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Thanksliving Round 2
It’s not a typo! Thanksliving. Google it. Lot’s of people write about it. I even wrote about it last year.
I just finished teaching a unit on gratefulness to my kindergarten students. Reminded that grumbling and complaining are opposite of grateful and thankful, inspires me to be more intentional about my thanksliving. Finding something to be grateful for in the midst of a frustrating, sad, or even maddening situation can feel like searching for the proverbial needle in a haystack. But if kindergartners can learn to do it, I bet we can too.
I teach them to play “The Glad Game.” Here are a few examples and their responses to get us started.
How can we be glad when friends hurt our feelings or are mean to us?
We can be grateful for:
*Friends who do play with us
*Words to express our emotions
*Prayer to help us forgive
And we can be glad to practice solving conflicts.
What can we be grateful for if we get hurt on the playground?
*Band-aids and icepacks
*Friends to help us
*A teacher who prays for us
And we can be glad we didn’t get hurt worse.
When we’re frustrated with learning, how can we be glad?
We can be grateful for:
*God’s help in answer to prayer
*Friends to watch and learn from
*Practice with the teacher
And be glad about the things we have learned.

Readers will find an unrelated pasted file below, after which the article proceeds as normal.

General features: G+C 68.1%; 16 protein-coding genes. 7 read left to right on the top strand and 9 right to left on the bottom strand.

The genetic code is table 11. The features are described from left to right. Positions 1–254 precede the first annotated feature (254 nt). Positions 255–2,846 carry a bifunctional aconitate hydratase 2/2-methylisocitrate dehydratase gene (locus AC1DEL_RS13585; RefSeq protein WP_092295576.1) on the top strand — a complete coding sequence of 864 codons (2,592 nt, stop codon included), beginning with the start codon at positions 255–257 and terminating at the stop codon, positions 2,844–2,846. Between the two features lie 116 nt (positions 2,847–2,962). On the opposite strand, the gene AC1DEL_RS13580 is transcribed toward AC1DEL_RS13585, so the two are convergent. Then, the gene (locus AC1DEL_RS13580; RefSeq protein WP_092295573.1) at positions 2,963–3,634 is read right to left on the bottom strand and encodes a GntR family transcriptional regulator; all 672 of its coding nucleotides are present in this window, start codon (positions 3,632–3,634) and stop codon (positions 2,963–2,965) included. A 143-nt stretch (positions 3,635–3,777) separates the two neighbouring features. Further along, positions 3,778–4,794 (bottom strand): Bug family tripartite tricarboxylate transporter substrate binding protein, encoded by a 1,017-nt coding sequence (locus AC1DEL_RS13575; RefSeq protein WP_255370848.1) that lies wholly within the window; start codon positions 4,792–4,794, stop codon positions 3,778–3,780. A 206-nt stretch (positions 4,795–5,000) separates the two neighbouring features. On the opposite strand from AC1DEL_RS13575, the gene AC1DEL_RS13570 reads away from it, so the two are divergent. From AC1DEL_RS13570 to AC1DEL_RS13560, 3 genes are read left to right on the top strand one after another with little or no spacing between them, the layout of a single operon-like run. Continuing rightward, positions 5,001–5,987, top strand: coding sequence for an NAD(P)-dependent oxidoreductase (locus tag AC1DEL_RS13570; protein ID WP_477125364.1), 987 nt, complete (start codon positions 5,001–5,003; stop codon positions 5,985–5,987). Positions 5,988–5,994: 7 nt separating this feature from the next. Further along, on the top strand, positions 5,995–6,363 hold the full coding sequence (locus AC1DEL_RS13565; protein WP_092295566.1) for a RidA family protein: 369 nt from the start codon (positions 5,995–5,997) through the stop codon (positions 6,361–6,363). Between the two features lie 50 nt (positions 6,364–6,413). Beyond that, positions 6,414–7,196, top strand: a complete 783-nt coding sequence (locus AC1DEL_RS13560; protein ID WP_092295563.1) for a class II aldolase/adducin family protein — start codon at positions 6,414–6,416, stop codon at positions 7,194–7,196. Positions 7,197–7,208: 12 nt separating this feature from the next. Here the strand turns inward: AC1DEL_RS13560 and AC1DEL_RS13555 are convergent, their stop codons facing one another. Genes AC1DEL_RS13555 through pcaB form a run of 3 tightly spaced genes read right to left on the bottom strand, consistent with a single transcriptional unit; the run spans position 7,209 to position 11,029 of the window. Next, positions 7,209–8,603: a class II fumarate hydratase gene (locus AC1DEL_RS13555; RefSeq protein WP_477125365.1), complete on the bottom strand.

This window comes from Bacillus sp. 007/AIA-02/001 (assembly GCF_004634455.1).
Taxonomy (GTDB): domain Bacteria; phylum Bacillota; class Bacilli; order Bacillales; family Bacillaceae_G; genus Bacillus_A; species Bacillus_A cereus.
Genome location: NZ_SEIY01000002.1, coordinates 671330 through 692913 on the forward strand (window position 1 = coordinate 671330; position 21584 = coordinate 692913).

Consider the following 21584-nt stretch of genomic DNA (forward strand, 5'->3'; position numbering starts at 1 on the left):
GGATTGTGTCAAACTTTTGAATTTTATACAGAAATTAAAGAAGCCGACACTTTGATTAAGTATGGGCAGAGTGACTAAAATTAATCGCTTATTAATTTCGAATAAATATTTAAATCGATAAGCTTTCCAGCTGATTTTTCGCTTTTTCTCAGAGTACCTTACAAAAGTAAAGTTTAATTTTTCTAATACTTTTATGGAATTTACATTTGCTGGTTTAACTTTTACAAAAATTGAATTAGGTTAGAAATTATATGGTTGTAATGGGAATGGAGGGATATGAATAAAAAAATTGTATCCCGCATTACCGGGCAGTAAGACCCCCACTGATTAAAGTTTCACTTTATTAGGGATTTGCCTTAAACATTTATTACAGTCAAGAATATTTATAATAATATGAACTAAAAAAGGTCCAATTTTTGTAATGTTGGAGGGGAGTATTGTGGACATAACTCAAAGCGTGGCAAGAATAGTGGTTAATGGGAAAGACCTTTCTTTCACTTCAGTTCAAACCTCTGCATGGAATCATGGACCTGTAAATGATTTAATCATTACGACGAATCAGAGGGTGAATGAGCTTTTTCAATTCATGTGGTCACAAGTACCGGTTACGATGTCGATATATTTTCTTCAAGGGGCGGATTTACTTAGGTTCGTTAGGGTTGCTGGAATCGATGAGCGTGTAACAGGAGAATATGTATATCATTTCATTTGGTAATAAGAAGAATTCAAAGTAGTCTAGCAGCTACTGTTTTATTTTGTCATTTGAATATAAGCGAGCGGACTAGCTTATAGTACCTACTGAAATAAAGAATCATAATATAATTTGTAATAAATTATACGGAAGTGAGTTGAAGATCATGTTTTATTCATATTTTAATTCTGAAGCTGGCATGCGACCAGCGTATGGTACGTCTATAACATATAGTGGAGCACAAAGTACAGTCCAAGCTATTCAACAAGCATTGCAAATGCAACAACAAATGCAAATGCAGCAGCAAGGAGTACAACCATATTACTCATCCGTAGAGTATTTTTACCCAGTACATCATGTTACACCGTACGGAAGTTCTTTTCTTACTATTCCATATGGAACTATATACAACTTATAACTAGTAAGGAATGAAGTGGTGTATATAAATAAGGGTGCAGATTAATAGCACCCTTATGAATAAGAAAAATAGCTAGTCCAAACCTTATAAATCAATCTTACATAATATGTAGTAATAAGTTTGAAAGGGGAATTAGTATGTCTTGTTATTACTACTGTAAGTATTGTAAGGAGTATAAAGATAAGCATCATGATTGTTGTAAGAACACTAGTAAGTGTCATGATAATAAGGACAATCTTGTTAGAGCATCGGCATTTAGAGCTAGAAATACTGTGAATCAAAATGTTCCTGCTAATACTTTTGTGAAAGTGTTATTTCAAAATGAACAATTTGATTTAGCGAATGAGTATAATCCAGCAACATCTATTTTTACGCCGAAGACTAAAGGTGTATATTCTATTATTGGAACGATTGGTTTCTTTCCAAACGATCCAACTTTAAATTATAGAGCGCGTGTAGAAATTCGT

Gratefulness means we can be glad about what we do have,
and not mad about what we don’t. I think you get the picture.
But “The Glad Game” isn’t just for kids. At the risk of being accused of being “Pollyanish”, I’d like to challenge you to play “The Glad Game.”
Whatever the circumstance, is there at least one thing to be grateful for?
I’ve had my share of heartache and unexpected, unwanted circumstances in life; I imagine you have too, as did the Apostle Paul. Here’s his secret for thanksliving…
Sitting in jail he penned these words, “I know what it is to be in need, and I know what it is to have plenty. I have learned the secret to being content in any and every situation, whether well fed or hungry, whether living in plenty or in want. I can do all things through him who gives me strength.” Philippians 4:12-14
What was the foundation for this strength?
Paul believed Nehemiah 8:10 to be true: “The joy of the Lord is my strength.” Using the words rejoice and joy 11 times in 4 short chapters of Philippians, reveals the evidence that his strength came from the joy of knowing Jesus.
If I want to practice thanksliving, then I will need to let his joy be my strength; even when I don’t feel like being joyful. I can play “The Glad Game” when I am tempted to grumble or complain. I can focus on what I have, instead of lament over what I don’t. When things are unjust, unfair, and unfamiliar I can purpose to trust God to strengthen me as I find my joy in him.
When my sister was killed in a car accident I was “elected” to tell my eighty year-old mother. Kneeling at her feet as she sat blissfully unaware of our grief, I took her hands in mine and told her Kim went to live in heaven. Shock registered on her face followed by streams of tears. Surprisingly, when her tears slowed, peace replaced her pained look. Then she replied gratefully, “Well, at least I had her for 56 years.”
Alzheimer’s stole many things from my mom, but not the benefit of thanksliving. My precious mama and kindergarten students give me hope that I too can find joy in thanksliving.
How about you?
© 2017 Cindy Richardson